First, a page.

NOW Toronto: Last dash to Danforth Village
Posted November 4, 2021
Posted November 4, 2021
The aroma of freshly poured espresso fills the room at Press Vinyl Café in Danforth Village, where Mary J. Blige and Marvin Gaye records catch your eye in the stacks. So too does the working Victrola at the front of the store and the wood panelling decorating the ceiling, which was repurposed from bookshelves that once crowded the books and music store. The panels still wear labels like “history” and “young adult.”
Trevor Stafford purchased the business in August and subsequently cleared out six tonnes of books, records and stuff being hoarded in the basement (like “10,000 pens named Jessica”). Now that the walls are finally visible, Stafford has commissioned local artists to paint murals, offering their takes on their favourite records.
He curated the space to be a community hang-out that offers a “joyful analogue” experience. Put on a record, have a latte and savour the remnants from the store’s various permutations over its century-old history – as a book store, electronics store and perhaps, as evidence suggests, even a deli. “There’s just this lineage that I’m inheriting,” says Stafford. “That’s part of the fabric of the community.”
Press Vinyl Café captures a Danforth Village vibe: a hodgepodge of old and new, but mostly old that’s starting to feel new again.
The stretch of Danforth Avenue from just west of Main to the Scarborough border at Victoria Park hasn’t seen the rapid change and development that neighbouring communities like Monarch Park and the Danny (the name given to the Woodbine and Danforth area by its local BIA) have enjoyed. New or renovated businesses in Danforth Village, from Press to the incoming second location of Comedy Bar, are flanked by crumbling storefronts, like the 50-year-old Danforth Furniture operating out of a caved-in building that may soon be designated a heritage site.
Homes in the area are slightly more within reach for those hoping to set roots in unaffordable Toronto and willing to cross the hump that is the Don Valley Parkway while looking for a bit more space than a downtown condo or west-end home has to offer. The average price for a detached home in Danforth Village was about $1.3 million in the second quarter of 2021, according to the Toronto Regional Real Estate Board (TRREB). That’s well below the city average and the prices in nearby areas like the Upper Beach or west-end equivalents like the Junction.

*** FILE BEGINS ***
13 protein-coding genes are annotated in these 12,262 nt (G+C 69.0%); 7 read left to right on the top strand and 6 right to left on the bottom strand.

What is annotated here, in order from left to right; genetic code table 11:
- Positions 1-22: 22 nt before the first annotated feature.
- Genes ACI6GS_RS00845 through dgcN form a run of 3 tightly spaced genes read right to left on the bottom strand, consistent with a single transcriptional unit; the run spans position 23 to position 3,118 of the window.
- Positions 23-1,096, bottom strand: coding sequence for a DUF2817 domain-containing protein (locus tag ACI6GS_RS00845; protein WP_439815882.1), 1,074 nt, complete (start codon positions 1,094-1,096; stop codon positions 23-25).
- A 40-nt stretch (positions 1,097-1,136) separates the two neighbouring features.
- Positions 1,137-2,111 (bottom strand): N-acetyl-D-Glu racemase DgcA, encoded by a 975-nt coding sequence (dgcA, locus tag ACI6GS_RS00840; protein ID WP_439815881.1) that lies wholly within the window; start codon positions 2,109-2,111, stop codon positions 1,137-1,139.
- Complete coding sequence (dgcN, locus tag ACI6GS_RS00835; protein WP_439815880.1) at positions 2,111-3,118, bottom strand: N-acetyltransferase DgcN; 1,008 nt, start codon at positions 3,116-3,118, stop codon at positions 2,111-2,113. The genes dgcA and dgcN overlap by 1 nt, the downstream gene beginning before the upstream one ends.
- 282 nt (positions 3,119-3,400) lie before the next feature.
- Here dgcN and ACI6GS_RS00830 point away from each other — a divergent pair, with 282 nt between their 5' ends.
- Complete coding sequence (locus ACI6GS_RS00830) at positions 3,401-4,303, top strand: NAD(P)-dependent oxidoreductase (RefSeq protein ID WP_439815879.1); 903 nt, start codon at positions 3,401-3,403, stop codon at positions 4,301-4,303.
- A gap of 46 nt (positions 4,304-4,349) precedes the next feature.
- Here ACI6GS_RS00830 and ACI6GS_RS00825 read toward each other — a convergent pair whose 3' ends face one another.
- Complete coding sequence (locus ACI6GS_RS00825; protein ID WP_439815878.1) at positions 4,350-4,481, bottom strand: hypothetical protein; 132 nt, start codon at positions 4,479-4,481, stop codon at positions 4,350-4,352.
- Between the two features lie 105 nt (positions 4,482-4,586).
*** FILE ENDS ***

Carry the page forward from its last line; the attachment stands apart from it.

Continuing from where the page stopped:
Making the last dash to Danforth Village means incoming residents can bank on the expected development – or gentrification – to come.
Coming to a Danforth near you
“This is the next natural section of the Danforth to see growth,” says Philip Kocev, a broker at iPro Realty. “It’s an underutilized area given the transit options that we have here.”
He’s referring to a trifecta of commuting options right at the corner of Main and Danforth, where residents can grab the Bloor-Danforth subway (aka Line 2), the 506 streetcar or hop on the GO train and get downtown in 12 minutes. “When we talk about areas where you want to build density, these are the kind of things you want to look at.”
The cranes are up at Main and Danforth and the density is coming. Condo prices are already showing the demand: Tribute’s incoming LinX suites are pre-selling one-bedroom-plus-den units starting at $900,000 and three-bedroom units starting at $1.17 million.
Meray Mansour, broker at RE/MAX Hallmark Realty, has sold many homes in the area and expects a rush once immigration to Canada opens back up. Danforth Village has intrinsic appeal for new residents, being commuter-friendly and within city limits. And both Mansour and Kocev point out its fascinating mix of businesses within walking distance.
There’s humble storefronts like Janny Fruit Market, which has been letting its apples and oranges pour out onto the sidewalk since 1983, and is now catering to a different walking clientele. Next door is A to Z Discount, a tiny shop cramming everything from underwear to TV brackets. And next to that is a dermatologist advertising botox and chemical peels.
On a Sunday visit to the neighbourhood, we meet a seamster who lives at Pape but made their way down to the Pakistani-owned Fabric Town on the other end of Danforth Village to gather materials they would typically have to trek to Queen West or a Fabricland in the suburbs to find. These shops are flanked by the local Sobeys, which has a beautiful anti-racism mural on its back wall, and big-box stores like Canadian Tire, Lowes and Leon’s. “It feels like the suburbs in the city,” says Mansour.
The area also feels more connected than ever thanks to the Destination Danforth pilot program, which took advantage of the COVID-19 pandemic to introduce secure bike lanes to the area, allowing for an easy trek from downtown to Dawes and bringing businesses out onto the street – not to mention lovely street murals and community art.